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Hot Flashes Cause Memory Problems - Research, Quality Of Life
Hot Flashes Cause Memory Problems - Research, Quality Of Life

Video: Hot Flashes Cause Memory Problems - Research, Quality Of Life

Video: Hot Flashes Cause Memory Problems - Research, Quality Of Life
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New research suggests that if you have difficulty finding words to express your thoughts clearly or can't remember a story accurately enough, the cause may be due to hot flashes associated with menopause. Hot flashes are one of the causes of memory problems

Research reports that physiological hot flashes are associated with impairment of verbal memory and with changes in the brain's way of coding and retrieving memories. This is especially true for the activity of the hippocampus and the prefrontal cortex. The study is published in the journal Menopause (journal of the North American Society for the Study of Menopause SAOIM).

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Previous research has shown that women during menopause experience memory impairment for verbal material such as words and stories.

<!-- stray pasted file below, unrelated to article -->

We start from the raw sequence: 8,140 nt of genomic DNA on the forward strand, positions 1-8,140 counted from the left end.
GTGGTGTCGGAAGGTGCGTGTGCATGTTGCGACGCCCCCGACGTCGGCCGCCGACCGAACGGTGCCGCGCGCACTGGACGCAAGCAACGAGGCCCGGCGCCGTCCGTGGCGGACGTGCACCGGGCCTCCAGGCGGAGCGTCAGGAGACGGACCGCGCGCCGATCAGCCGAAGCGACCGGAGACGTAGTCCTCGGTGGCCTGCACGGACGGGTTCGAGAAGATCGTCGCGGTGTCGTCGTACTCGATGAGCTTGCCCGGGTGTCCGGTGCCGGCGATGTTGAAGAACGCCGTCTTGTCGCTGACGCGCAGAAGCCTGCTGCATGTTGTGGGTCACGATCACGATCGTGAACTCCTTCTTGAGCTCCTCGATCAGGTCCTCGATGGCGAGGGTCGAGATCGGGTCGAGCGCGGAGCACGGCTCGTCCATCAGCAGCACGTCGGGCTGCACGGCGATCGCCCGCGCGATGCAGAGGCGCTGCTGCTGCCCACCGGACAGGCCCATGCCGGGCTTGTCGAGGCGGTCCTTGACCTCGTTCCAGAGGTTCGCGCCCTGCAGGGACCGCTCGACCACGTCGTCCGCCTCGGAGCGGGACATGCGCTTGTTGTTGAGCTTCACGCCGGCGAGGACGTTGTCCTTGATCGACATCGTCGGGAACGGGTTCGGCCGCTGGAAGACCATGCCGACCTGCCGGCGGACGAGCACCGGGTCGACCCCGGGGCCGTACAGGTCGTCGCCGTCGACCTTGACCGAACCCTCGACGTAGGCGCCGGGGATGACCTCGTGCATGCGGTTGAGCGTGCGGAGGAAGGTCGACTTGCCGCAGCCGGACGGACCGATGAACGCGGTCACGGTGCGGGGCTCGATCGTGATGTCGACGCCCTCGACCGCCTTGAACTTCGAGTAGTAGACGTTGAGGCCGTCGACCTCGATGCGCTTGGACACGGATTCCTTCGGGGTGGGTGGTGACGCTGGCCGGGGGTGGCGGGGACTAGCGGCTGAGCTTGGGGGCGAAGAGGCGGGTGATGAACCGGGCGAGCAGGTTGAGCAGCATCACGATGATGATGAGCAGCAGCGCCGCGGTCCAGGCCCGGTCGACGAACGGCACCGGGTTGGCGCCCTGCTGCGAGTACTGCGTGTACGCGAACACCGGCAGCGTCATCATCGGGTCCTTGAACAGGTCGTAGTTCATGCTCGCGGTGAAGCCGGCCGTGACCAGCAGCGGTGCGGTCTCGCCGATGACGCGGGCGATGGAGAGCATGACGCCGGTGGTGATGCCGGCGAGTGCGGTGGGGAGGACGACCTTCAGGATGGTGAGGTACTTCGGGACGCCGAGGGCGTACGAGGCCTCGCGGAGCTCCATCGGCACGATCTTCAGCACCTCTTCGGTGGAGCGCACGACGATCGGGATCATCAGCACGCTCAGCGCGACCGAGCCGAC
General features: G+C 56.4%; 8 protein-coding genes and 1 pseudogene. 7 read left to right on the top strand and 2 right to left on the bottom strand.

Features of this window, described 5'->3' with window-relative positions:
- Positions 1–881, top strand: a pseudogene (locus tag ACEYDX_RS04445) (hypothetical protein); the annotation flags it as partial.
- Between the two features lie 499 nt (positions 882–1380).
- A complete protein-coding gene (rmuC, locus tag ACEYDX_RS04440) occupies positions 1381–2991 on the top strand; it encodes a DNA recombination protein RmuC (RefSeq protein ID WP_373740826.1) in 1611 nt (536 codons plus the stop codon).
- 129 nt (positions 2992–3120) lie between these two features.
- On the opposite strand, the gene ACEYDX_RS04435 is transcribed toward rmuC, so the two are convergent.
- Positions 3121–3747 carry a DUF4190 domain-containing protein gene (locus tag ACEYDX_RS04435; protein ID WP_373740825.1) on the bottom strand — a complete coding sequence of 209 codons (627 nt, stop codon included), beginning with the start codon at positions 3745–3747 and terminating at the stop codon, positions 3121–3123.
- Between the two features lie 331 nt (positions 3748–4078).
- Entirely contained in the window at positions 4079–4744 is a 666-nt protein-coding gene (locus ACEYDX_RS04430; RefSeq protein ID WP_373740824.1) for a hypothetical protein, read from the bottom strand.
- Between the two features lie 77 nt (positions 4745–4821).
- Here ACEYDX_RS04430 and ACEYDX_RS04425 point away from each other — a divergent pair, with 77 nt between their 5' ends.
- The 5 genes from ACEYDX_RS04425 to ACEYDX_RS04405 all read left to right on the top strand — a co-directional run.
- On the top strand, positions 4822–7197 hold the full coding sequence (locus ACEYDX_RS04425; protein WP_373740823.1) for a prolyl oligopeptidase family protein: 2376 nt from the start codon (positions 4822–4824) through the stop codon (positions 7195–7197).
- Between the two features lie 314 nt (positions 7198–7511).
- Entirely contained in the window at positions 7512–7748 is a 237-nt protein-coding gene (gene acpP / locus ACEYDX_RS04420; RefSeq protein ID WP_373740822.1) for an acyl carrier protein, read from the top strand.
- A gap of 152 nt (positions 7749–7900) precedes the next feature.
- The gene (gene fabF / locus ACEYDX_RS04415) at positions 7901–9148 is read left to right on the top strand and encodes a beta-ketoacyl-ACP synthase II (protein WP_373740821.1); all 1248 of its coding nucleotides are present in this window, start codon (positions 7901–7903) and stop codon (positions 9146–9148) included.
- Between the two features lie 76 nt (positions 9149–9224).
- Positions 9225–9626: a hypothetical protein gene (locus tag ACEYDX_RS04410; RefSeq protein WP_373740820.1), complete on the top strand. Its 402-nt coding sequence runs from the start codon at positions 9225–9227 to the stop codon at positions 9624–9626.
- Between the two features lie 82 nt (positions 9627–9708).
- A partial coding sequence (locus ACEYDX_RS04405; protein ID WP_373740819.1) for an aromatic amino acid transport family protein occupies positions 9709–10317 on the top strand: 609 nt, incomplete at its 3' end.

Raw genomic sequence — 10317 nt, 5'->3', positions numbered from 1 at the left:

The new study used magnetic resonance imaging (MRI) to document physiological hot flashes and their specific effects on hippocampus and prefrontal cortex function during memory coding and recognition tasks.

The merit of the study, the researchers note, is to use monitoring of physiological hot flashes to link hot flashes to memory problems reported by the patient, and to use functional MRI to assess changes in memory during testing in real time.

More research is needed to fully appreciate the robustness of the established relationship between hot flushes and changes in brain function. However, the study is already leading to a new look at the specific regions of the brain responsible for memory that are negatively affected by hot flashes, the scientists added.

“The results of this preliminary study, albeit minor ones, support a link between observable hot flashes and negative functional changes in the brain that affect memory. Further research is needed to determine if hot flashes actually cause these changes in the brain and whether treatment for hot flashes can prevent or normalize them,”says Dr. Stephanie Fobon, medical director of SAOIM.

  • By Janice Wood
  • Translated by Kiril Melamud

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